Local Infusion Pain Management Pump
WHAT YOU SHOULD KNOW:
Local Infusion Pain Management Pump (Aftercare Instructions) Care Guide
- Local Infusion Pain Management Pump
- Local Infusion Pain Management Pump Aftercare Instructions
- Local Infusion Pain Management Pump Discharge Care
- En Espanol
A local infusion pain management pump is a device that gives medicine for 2 to 5 days. You will get medicine called local anesthetic through the pump. This medicine numbs the area to decrease your pain before, during, or after surgery. The device pumps medicine through the catheter to the place in your body where you need it. Caregivers will place a catheter before or after you have surgery. It may be placed near your surgery site.
Take your medicine as directed:
Contact your primary healthcare provider if you think your medicine is not helping or if you have side effects. Tell him if you are allergic to any medicine. Keep a list of the medicines, vitamins, and herbs you take. Include the amounts, and when and why you take them. Bring the list or the pill bottles to follow-up visits. Carry your medicine list with you in case of an emergency.
How to care for the pump at home:
- Make sure the clamp is open: Attach the pump to your clothing as directed.
- Keep the filter dry and open: Do not get soap on the filter. This can cause it to leak medicine. Do not put tape over the filter.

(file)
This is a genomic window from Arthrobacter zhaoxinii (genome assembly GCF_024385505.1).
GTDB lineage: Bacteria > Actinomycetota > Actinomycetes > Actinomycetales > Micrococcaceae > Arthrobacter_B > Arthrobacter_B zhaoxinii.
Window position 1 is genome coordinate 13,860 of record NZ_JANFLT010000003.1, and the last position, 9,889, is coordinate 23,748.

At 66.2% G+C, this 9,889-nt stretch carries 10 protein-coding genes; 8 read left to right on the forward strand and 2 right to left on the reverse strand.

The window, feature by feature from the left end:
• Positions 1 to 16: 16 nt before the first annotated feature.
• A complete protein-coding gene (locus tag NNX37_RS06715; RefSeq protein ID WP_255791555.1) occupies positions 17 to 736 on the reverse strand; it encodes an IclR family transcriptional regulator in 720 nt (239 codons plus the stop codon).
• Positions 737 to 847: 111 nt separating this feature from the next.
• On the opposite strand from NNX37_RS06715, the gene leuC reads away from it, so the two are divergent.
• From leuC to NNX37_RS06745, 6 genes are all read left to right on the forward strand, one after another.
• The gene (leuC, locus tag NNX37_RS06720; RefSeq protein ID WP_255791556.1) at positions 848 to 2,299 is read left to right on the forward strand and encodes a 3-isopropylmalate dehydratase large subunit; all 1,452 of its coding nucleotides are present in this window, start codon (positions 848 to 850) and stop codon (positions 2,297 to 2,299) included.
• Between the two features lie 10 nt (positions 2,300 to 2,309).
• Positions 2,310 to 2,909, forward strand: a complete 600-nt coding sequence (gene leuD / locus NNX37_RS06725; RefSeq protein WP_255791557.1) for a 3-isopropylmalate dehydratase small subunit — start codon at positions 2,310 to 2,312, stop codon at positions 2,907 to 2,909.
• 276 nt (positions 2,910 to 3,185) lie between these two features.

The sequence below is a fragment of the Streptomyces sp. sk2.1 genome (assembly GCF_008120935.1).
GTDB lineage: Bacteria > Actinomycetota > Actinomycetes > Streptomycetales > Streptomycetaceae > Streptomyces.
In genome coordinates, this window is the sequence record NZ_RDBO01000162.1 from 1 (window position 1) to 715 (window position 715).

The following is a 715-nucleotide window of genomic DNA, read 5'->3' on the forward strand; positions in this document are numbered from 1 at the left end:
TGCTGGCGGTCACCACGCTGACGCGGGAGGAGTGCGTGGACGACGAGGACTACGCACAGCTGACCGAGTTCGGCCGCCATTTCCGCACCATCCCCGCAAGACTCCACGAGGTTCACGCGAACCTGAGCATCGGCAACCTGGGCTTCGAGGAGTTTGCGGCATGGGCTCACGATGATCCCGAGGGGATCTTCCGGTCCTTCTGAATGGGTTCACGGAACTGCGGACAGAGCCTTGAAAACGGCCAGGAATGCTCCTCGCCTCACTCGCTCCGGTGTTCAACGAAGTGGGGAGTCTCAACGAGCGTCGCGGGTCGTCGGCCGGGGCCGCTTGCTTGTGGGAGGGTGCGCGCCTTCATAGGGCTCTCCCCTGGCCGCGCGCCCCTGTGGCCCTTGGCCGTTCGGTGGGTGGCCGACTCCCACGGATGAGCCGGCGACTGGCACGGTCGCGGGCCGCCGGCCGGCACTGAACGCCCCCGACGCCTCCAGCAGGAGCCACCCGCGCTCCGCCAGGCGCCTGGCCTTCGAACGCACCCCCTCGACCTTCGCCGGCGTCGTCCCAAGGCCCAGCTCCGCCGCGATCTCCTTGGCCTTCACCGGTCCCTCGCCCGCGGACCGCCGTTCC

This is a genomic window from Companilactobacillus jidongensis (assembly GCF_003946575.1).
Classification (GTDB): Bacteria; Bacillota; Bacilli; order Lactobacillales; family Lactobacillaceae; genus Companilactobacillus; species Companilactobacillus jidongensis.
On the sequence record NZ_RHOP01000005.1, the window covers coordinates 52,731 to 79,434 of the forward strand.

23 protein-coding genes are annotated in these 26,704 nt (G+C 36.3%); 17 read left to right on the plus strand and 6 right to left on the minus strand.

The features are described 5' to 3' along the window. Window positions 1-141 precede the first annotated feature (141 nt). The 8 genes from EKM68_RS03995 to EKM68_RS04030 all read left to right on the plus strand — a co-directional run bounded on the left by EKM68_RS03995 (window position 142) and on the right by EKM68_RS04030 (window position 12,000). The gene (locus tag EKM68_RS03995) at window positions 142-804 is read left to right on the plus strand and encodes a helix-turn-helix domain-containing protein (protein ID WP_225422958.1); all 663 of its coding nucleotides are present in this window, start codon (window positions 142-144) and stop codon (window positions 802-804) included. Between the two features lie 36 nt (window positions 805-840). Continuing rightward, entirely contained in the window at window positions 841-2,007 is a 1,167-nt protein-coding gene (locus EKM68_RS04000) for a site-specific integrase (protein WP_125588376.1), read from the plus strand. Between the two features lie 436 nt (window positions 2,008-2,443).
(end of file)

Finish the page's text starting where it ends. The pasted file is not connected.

- Do not try to change the settings on your pump: Your pump has the right amount of medicine for you. Do not squeeze the pump, even if you think you are not getting enough medicine.
- Do not block the flow of medicine: Keep bandages loose where the catheter goes into your body. Tightly wrapped elastic bandages can decrease or stop the flow of medicine.
- Do not get the pump or catheter site wet: Do not put heat or ice packs onto your body near the flow controller. Moisture may build up and get the pump or catheter site wet. Ask how to keep the area dry when you bathe.
Follow up with your primary healthcare provider as directed:
Write down your questions so you remember to ask them during your visits.
Contact your primary healthcare provider if:
- The tubing is twisted.
- You give yourself a bolus and the button does not pop up after 30 minutes.
- Your pain gets worse even with the medicine.
- You have a metal taste in your mouth.
- Your pump is empty or you think it needs to be removed.
- You have questions or concerns about your condition or care.
Return to the emergency department if:
- Your skin is red, warm, swollen, or draining pus.
- There is a large bruise around the area where the catheter goes into your body.
- You are dizzy or your eyesight is blurry.
- You have ringing or buzzing in your ears.
- Your mouth, fingers, or toes are numb or tingling.
- You become more tired than usual, or you are confused.
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The above information is an educational aid only. It is not intended as medical advice for individual conditions or treatments. Talk to your doctor, nurse or pharmacist before following any medical regimen to see if it is safe and effective for you.